My father, Irv, was not called the D.U., the Dreaded Unit, for nothing. He relentlessly inflicted tremendous damage, most of the time in a manner subtle enough to make you believe that you were the enraged two year-old, not him.
As he was dying he admitted, for the first time, that he had been the enraged two year-old all along. A brilliant one, without a doubt, but an emotional fucking two-year old.
“My life was over by the time I was two,” he told me with great sadness and defeat as he began to make his peace before he shuffled off this mortal coil. I had by then learned as much as I could about the childhood he never spoke of. I knew exactly what he was talking about, how his tiny spirit had been broken. I was at a point in my life, and he in his, when I could finally react with sympathy, which spurred him to be as open and honest as he was able to be.
To put the blessing of this deathbed reconciliation into perspective, it is useful to compare it to another reconciliation between a difficult parent and long-suffering adult child.
I had a good friend who visited his mother in France almost every summer. When he came back he’d be in a black mood for days, sometimes weeks.
“Why do I bother continuing to go to visit that bitch?” he’d say, “it’s Einstein’s fucking definition of insanity. Every time I go, I expect an insane, ice cold bitch to suddenly become the mother I always needed…”
One summer when he came back I put my tongue into my cheek and asked him if he’d had a nice time with his mother.
“Oh, my God!” he said, “I did, you won’t believe it. She was the same, like always, and I was kicking myself for going, like always, and then, the last night, we drank two bottles of wine and she started telling me me about her life. She told me about the abuse of her childhood for the first time, how she was raped, things I never imagined, terrible shit. She began to cry. She told me she knew she’d been a shit mother and begged me to forgive her, thanked me for never giving up on her. I hugged her and told her it was OK. We talked until dawn, until I had to get in the cab to go to the airport. I can’t wait to go back and see her. I feel like I just found my mother, like I just met her for the first time. It was amazing, man!”
A beautiful and rare story.
The next time he saw her, about six weeks later, was after her massive stroke. His sister called and he jumped on the first plane. He found his mother lying, filthy and unable to move, in a pool of her own waste, in a French public ward. He immediately got her out of the hospital into a rented apartment, had his sister stay with her while he rushed back to New York, wrapped up his affairs, and moved to France to take care of her.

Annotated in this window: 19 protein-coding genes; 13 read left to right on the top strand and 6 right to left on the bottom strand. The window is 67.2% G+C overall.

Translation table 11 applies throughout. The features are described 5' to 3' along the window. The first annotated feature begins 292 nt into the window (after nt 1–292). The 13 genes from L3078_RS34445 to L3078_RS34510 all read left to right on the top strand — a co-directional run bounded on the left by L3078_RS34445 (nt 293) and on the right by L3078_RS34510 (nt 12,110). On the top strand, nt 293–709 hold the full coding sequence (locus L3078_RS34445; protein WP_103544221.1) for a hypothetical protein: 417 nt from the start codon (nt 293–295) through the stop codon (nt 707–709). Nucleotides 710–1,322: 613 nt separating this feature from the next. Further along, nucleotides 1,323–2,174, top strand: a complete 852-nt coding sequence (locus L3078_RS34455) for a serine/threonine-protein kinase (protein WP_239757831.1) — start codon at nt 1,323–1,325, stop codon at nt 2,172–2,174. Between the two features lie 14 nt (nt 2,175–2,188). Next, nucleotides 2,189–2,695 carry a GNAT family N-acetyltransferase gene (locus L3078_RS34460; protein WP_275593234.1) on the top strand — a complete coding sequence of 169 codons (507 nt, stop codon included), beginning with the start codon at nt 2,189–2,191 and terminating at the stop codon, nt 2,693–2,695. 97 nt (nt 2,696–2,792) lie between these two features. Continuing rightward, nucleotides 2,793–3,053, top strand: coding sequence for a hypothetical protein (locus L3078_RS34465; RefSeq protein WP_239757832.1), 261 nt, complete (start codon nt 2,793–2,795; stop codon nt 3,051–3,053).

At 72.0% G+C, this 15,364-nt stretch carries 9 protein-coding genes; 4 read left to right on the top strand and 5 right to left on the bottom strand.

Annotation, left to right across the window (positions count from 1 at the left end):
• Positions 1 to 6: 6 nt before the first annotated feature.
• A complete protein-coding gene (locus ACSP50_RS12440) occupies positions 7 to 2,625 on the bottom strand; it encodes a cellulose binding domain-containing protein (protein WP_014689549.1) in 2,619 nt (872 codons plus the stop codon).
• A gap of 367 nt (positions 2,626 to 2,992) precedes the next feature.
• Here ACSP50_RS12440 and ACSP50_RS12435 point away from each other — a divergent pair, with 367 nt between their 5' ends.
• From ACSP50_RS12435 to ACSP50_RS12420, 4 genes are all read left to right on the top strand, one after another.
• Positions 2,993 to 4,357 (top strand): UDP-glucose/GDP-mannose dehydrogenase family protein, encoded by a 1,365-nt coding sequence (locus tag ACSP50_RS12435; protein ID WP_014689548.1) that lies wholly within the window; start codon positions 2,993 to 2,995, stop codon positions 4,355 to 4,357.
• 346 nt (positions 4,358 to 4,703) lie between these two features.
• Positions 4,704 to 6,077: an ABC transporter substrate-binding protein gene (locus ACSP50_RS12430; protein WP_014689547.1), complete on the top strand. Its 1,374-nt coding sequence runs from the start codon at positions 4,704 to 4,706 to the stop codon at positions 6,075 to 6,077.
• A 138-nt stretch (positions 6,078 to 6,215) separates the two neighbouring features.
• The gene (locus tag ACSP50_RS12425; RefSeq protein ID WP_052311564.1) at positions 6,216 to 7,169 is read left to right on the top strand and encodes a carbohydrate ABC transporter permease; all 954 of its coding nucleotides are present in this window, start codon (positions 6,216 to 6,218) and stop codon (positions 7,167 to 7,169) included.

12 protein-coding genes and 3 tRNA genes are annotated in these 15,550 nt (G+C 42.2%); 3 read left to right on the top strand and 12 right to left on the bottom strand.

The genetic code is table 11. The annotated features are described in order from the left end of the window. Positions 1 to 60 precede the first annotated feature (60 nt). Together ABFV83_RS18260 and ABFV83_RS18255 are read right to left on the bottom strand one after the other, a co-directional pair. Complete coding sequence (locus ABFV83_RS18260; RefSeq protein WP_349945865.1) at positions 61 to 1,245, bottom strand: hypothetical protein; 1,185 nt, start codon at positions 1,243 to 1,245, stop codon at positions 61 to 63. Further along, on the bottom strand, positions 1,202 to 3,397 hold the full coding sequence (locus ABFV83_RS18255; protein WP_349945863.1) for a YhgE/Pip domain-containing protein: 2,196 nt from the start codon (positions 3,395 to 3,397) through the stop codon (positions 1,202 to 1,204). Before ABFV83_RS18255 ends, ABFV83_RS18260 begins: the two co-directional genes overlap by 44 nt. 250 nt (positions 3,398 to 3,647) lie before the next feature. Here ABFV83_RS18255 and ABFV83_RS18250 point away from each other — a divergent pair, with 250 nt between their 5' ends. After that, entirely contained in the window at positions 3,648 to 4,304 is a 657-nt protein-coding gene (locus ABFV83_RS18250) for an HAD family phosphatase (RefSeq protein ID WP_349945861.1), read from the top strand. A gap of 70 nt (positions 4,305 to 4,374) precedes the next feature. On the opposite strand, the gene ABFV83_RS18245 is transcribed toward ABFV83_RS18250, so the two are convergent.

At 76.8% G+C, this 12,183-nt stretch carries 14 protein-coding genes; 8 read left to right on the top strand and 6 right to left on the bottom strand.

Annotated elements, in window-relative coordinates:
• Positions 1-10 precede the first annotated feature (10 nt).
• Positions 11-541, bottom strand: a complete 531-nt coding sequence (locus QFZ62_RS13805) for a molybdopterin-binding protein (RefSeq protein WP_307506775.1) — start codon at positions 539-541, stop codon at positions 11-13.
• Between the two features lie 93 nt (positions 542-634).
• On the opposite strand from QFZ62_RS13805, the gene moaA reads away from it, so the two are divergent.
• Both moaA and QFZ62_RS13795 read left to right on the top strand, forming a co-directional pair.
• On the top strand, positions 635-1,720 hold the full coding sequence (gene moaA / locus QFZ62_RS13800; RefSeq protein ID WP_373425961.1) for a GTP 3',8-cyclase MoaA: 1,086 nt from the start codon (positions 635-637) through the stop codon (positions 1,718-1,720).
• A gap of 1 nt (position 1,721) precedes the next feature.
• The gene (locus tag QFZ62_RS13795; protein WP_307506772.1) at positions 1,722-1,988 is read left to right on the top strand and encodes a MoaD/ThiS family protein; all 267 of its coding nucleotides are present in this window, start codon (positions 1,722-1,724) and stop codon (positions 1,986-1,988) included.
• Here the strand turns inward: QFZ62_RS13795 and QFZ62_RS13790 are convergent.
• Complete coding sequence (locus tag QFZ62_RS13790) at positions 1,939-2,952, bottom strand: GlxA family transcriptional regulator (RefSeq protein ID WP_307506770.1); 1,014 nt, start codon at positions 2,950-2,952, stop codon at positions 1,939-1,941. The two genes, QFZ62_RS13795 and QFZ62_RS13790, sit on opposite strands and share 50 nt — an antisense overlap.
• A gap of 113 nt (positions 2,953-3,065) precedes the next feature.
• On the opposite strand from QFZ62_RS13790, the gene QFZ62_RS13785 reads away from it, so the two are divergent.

When she was able to speak a few words again she struggled to tell him she wanted to die. He told her if she still felt that way in a year, he would help her die, not to worry. But she had to promise, in exchange, to let him help her live.
He spent the next few years lighting her cigarettes, driving her around, doing physical therapy with her, making her laugh. She made a lot of progress under his loving, constant care. She recovered some of her ability to speak, slowly over the course of many, many months. She regained the ability to laugh, too. Sadly, I lost touch with him after a while. It is the most wonderful and inspiring story about a reconciliation with a difficult parent I know.
The last-night-of-his-life reconciliation with my difficult father felt to me like a great blessing to us both at the time. Thank God, I thought, I’d had the chance to hear the brutal fucker apologize, tell me that the long, senseless war between us had been his fault, that I’d been right and he’d been wrong, that he’d felt me reaching out many times over the years but had been too fearful and fucked up to reach back.
It was certainly a blessing to Irv, as he was dying, to hear his son, calmly priest-like in the face of his anguished confession, telling him over and over that he had done the best he could, that if he could have done it differently he would have.
I’ve had more than a decade now to consider the blessing to me.
“How’s that blessingy, changey thing working out fer yuh?” asked the skeleton in an eerily perky, more than passing Sarah Palin imitation.
“You know, it was a great blessing to me, no doubt, and I’m very grateful that you were at a point in your life when you didn’t want to hurt me back. I have to say, though, I don’t really know that it was a such great a blessing to you, to be brutally frank about it.
“Hey, if it had come two weeks earlier, maybe, and we’d really had a chance to talk and talk and get to the bottom of some things. I mean, the way it happened, I kind of went down a checklist of my deepest regrets, expressed each one and you told me it was okay.” The skeleton gave a little chuckle.
“Hah, I did notice that long pause after I told you I thought you and your sister always knew that, in a pinch, I was always there for you. You can hear the silence hanging in the air like pestilence. You hear it continue and continue and then I say ‘well, you can never be sure about that…’ and went on to the next item on my checklist.
“I felt like a horse’s ass then, as I said more than once at the time, and I feel like one now– to have waited until I was only hours from my death to start trying to tell my children how much I loved them, how proud I was of them, how sorry I was for putting obstacles in their way instead of helping them find their way around obstacles, as a father who is not insane should always do.”
The skeleton looked off into the distance, toward the Hudson River that was not far away, but invisible from his hilltop grave.